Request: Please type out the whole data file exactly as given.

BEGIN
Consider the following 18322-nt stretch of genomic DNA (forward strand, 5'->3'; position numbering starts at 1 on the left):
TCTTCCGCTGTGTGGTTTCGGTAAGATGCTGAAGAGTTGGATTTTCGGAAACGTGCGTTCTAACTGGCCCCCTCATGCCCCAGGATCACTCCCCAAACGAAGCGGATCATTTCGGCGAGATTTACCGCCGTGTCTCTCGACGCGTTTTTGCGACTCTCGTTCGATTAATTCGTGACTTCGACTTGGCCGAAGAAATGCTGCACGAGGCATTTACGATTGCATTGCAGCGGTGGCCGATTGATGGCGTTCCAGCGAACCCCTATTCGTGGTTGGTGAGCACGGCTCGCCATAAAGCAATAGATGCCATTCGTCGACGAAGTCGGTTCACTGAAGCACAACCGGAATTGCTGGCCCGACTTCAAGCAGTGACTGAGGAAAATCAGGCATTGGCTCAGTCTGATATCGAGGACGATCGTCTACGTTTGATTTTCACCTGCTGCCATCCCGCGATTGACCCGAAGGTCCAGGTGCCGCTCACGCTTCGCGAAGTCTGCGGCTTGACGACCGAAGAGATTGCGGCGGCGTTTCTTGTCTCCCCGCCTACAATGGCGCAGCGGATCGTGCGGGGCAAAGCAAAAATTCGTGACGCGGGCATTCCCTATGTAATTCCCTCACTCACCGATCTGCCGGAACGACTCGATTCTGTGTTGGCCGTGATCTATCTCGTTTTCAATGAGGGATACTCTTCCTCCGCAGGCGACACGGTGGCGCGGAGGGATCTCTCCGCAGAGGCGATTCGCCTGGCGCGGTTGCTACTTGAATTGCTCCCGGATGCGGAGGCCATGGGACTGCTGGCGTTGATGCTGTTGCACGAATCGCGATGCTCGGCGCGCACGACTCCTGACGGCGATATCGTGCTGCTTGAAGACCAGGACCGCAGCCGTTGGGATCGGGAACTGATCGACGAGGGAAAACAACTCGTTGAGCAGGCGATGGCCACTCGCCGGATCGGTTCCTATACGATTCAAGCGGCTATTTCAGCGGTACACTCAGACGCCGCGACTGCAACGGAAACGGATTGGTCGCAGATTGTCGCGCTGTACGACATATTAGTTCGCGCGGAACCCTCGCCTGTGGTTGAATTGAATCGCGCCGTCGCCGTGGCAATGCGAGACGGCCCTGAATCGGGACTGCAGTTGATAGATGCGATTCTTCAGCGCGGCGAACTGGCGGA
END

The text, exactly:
Consider the following 18322-nt stretch of genomic DNA (forward strand, 5'->3'; position numbering starts at 1 on the left):
TCTTCCGCTGTGTGGTTTCGGTAAGATGCTGAAGAGTTGGATTTTCGGAAACGTGCGTTCTAACTGGCCCCCTCATGCCCCAGGATCACTCCCCAAACGAAGCGGATCATTTCGGCGAGATTTACCGCCGTGTCTCTCGACGCGTTTTTGCGACTCTCGTTCGATTAATTCGTGACTTCGACTTGGCCGAAGAAATGCTGCACGAGGCATTTACGATTGCATTGCAGCGGTGGCCGATTGATGGCGTTCCAGCGAACCCCTATTCGTGGTTGGTGAGCACGGCTCGCCATAAAGCAATAGATGCCATTCGTCGACGAAGTCGGTTCACTGAAGCACAACCGGAATTGCTGGCCCGACTTCAAGCAGTGACTGAGGAAAATCAGGCATTGGCTCAGTCTGATATCGAGGACGATCGTCTACGTTTGATTTTCACCTGCTGCCATCCCGCGATTGACCCGAAGGTCCAGGTGCCGCTCACGCTTCGCGAAGTCTGCGGCTTGACGACCGAAGAGATTGCGGCGGCGTTTCTTGTCTCCCCGCCTACAATGGCGCAGCGGATCGTGCGGGGCAAAGCAAAAATTCGTGACGCGGGCATTCCCTATGTAATTCCCTCACTCACCGATCTGCCGGAACGACTCGATTCTGTGTTGGCCGTGATCTATCTCGTTTTCAATGAGGGATACTCTTCCTCCGCAGGCGACACGGTGGCGCGGAGGGATCTCTCCGCAGAGGCGATTCGCCTGGCGCGGTTGCTACTTGAATTGCTCCCGGATGCGGAGGCCATGGGACTGCTGGCGTTGATGCTGTTGCACGAATCGCGATGCTCGGCGCGCACGACTCCTGACGGCGATATCGTGCTGCTTGAAGACCAGGACCGCAGCCGTTGGGATCGGGAACTGATCGACGAGGGAAAACAACTCGTTGAGCAGGCGATGGCCACTCGCCGGATCGGTTCCTATACGATTCAAGCGGCTATTTCAGCGGTACACTCAGACGCCGCGACTGCAACGGAAACGGATTGGTCGCAGATTGTCGCGCTGTACGACATATTAGTTCGCGCGGAACCCTCGCCTGTGGTTGAATTGAATCGCGCCGTCGCCGTGGCAATGCGAGACGGCCCTGAATCGGGACTGCAGTTGATAGATGCGATTCTTCAGCGCGGCGAACTGGCGGA